The U.S. Commerce Department reported that sales of new single-family homes dropped in January following sales gains in November and December. “The preliminary sales pace declined 16.6 percent for the month to a seasonally adjusted annual rate of 937,000 units, down 20.1 percent from a year earlier,” said the National Association of Home Builders (NAHB).
No region of the U.S. was immune from the downturn in new home sales, although some suffered more than others. NAHB said sales for the month were down in 18.7 percent in the Northeast, 8.1 percent in the Midwest, 9.7 percent in the South and 37.4 percent in the West.
Meanwhile, the inventory of new homes for sale declined in January to 536,000 units, “the lowest since February 2006 and equivalent to a 6.8 months’ supply at the January sales pace,” said NAHB.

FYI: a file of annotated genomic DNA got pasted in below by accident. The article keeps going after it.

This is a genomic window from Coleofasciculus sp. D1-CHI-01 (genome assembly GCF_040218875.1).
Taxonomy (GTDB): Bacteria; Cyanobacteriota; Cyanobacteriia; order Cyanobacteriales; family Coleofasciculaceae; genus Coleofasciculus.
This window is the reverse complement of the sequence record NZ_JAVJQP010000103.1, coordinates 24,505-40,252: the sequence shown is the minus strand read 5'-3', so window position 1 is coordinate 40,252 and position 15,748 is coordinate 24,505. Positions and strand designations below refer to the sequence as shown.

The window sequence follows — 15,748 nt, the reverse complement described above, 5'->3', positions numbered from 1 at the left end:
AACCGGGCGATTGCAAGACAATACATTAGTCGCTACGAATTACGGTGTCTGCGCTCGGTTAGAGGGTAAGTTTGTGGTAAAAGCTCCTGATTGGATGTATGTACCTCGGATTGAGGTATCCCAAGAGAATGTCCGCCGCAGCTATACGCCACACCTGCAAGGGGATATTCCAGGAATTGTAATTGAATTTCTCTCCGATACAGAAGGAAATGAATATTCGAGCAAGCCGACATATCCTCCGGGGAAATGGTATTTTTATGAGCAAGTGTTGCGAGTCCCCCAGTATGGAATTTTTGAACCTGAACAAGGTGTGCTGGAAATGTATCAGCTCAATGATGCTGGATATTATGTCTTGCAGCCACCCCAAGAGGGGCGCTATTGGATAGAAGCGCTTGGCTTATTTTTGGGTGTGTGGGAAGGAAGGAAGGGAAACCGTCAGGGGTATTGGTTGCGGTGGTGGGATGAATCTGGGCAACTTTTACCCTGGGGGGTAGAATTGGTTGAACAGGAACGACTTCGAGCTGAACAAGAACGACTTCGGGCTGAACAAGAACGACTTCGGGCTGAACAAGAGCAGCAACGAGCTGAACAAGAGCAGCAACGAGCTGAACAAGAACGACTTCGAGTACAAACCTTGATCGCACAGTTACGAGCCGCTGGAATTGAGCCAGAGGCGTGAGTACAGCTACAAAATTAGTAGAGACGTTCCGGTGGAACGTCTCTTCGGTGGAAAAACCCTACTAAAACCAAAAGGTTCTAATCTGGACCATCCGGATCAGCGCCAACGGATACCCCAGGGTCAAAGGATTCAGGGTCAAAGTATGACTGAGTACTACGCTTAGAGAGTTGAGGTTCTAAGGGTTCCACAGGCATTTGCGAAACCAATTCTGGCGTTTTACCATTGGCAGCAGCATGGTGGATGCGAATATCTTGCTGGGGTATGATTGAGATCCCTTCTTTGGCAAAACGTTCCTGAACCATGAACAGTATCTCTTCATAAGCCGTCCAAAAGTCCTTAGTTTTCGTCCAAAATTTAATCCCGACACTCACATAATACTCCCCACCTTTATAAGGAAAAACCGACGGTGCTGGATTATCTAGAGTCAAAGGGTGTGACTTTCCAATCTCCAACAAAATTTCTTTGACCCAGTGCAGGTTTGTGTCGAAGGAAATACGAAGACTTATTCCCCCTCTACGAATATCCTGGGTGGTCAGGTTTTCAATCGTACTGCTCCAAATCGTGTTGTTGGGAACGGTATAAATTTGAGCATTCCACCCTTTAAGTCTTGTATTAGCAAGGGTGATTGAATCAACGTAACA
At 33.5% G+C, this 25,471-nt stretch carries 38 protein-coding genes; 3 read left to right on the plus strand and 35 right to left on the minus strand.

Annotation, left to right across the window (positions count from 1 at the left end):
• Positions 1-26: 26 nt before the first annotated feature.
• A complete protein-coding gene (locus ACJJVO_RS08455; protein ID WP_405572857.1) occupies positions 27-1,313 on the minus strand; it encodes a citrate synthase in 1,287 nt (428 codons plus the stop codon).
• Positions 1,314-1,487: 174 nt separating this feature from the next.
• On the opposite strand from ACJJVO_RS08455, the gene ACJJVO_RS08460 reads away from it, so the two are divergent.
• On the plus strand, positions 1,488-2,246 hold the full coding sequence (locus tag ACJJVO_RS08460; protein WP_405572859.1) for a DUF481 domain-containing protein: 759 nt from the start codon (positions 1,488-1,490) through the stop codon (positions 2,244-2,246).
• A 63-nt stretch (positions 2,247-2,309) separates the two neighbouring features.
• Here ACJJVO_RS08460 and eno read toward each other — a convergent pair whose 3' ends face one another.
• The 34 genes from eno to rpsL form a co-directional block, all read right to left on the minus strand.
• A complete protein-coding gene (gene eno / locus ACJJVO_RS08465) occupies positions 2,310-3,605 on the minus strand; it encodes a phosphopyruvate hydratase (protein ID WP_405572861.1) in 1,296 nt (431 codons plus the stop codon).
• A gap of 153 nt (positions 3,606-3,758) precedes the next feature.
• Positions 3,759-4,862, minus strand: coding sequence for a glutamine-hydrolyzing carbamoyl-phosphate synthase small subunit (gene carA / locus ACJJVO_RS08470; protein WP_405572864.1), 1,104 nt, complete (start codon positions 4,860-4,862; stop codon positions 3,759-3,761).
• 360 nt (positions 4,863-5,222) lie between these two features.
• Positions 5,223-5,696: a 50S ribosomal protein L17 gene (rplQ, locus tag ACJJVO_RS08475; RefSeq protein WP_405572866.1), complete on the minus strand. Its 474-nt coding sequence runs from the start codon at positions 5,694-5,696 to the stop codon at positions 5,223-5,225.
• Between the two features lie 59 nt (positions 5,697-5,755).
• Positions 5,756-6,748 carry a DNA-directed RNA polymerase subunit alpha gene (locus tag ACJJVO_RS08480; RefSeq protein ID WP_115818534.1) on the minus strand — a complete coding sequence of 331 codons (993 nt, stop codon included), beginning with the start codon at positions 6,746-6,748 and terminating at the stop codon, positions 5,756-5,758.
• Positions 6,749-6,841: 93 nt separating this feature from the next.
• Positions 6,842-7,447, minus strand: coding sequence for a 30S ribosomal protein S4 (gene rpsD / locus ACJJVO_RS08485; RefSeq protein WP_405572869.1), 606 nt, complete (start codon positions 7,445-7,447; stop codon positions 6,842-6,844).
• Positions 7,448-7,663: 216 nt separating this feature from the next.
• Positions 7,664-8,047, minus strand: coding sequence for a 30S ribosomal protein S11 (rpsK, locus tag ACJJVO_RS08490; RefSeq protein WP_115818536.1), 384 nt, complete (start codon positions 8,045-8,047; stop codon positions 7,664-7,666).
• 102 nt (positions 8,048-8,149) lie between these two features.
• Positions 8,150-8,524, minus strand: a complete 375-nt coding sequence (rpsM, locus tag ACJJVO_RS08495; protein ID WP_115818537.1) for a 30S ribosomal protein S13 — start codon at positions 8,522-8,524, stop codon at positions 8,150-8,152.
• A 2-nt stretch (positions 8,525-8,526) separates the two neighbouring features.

The Commerce Department said the median price of new homes sold in January was $239,800, “slightly higher than the month before but 2.1 percent below a year earlier,” said NAHB.
However, NAHB is not panicking.
“The falloff in new home sales in January largely reflected a return to more normal weather conditions, following the weather-related increase in sales late last year,” said NAHB Chief Economist David Seiders. “NAHB’s monthly surveys actually have been showing modest improvements in builders’ confidence regarding home buyer demand since last September.”
Seiders added that new home sales “continue to show a lot of month-to-month volatility, but the pattern has been fundamentally flat since the middle of last year. The market is being supported by solid gains in employment and personal income, as well as by a historically low interest rate structure, and we expect those supports to be well-maintained as we move forward. Furthermore, builders continue to use both price and non-price incentives to bolster sales and reduce inventory.”